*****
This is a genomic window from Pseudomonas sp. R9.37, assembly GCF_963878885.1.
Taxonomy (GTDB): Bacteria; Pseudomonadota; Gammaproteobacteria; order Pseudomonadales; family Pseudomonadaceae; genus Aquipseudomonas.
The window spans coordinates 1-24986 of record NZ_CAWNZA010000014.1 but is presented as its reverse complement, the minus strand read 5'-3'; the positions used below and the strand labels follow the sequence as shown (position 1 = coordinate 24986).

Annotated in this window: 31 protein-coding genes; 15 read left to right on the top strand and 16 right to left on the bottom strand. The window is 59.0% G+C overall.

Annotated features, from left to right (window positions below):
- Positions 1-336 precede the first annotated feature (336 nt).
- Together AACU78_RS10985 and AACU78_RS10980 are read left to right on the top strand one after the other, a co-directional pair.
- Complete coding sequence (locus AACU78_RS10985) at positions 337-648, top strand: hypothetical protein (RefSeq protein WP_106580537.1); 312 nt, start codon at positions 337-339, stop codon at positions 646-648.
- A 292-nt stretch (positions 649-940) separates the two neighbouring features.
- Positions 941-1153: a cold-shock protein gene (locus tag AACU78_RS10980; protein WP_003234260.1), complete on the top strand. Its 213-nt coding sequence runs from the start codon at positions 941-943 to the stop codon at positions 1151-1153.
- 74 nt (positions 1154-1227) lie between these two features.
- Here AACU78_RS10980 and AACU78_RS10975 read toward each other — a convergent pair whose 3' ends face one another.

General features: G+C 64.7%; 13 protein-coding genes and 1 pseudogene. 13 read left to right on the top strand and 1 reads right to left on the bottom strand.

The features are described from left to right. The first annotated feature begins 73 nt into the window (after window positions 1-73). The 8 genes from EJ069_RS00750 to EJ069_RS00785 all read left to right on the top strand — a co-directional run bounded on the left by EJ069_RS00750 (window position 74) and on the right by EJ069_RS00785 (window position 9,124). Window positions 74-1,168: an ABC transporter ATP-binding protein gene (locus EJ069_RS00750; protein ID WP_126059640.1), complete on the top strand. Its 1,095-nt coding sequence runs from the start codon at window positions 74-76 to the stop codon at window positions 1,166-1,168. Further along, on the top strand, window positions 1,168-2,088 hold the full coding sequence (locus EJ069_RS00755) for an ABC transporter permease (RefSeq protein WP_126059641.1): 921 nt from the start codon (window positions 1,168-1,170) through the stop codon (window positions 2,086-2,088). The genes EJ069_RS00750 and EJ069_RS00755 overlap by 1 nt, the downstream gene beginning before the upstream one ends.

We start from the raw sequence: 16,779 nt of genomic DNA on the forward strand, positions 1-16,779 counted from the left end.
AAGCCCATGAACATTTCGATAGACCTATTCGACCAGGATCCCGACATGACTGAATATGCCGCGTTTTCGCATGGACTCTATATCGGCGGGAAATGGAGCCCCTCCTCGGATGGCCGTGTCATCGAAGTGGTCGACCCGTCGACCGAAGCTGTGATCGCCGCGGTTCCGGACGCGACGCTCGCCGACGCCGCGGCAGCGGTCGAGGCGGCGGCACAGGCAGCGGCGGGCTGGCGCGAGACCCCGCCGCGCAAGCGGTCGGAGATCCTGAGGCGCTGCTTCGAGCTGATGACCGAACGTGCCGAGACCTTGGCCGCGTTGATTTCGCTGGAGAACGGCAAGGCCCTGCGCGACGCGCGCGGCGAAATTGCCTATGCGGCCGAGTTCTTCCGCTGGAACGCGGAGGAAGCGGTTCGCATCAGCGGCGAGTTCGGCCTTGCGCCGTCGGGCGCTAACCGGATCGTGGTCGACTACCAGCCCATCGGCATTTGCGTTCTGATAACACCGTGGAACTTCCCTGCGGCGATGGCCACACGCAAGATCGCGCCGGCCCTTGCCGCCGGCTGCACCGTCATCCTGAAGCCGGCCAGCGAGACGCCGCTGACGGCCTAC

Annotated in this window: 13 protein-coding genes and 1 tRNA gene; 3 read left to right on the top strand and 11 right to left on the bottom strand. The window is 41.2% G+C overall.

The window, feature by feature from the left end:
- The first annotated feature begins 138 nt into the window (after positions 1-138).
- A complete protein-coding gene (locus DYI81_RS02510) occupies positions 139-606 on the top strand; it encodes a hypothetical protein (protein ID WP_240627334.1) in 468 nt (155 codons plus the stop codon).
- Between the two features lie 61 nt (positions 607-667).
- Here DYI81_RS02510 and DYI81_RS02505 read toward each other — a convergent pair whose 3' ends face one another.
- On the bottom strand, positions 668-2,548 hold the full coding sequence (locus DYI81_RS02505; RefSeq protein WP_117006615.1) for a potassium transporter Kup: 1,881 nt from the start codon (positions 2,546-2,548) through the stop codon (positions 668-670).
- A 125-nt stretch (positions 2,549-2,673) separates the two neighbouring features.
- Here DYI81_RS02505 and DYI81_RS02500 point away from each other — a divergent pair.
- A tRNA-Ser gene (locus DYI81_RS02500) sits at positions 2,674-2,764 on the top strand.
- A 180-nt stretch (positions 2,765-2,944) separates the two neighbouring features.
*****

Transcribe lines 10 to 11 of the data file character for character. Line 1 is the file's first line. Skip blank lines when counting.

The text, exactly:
- Positions 941-1153: a cold-shock protein gene (locus tag AACU78_RS10980; protein WP_003234260.1), complete on the top strand. Its 213-nt coding sequence runs from the start codon at positions 941-943 to the stop codon at positions 1151-1153.
- 74 nt (positions 1154-1227) lie between these two features.